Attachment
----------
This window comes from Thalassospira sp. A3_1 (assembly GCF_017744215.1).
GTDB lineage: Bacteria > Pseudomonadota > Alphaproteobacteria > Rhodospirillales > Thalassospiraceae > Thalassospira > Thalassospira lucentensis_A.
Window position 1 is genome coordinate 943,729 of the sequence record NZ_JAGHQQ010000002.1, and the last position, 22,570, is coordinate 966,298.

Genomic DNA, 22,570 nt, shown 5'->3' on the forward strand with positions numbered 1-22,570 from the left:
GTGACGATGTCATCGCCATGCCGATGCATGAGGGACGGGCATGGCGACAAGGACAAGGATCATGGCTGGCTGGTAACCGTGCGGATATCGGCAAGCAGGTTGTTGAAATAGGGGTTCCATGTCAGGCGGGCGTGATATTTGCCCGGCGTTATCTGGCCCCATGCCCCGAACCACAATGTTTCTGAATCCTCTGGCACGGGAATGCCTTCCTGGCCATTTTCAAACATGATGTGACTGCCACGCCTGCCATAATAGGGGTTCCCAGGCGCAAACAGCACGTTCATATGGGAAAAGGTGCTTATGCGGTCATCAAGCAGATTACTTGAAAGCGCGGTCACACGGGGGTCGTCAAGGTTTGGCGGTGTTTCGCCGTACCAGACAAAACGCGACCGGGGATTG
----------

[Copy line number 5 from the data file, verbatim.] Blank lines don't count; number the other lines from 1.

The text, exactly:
GTGACGATGTCATCGCCATGCCGATGCATGAGGGACGGGCATGGCGACAAGGACAAGGATCATGGCTGGCTGGTAACCGTGCGGATATCGGCAAGCAGGTTGTTGAAATAGGGGTTCCATGTCAGGCGGGCGTGATATTTGCCCGGCGTTATCTGGCCCCATGCCCCGAACCACAATGTTTCTGAATCCTCTGGCACGGGAATGCCTTCCTGGCCATTTTCAAACATGATGTGACTGCCACGCCTGCCATAATAGGGGTTCCCAGGCGCAAACAGCACGTTCATATGGGAAAAGGTGCTTATGCGGTCATCAAGCAGATTACTTGAAAGCGCGGTCACACGGGGGTCGTCAAGGTTTGGCGGTGTTTCGCCGTACCAGACAAAACGCGACCGGGGATTG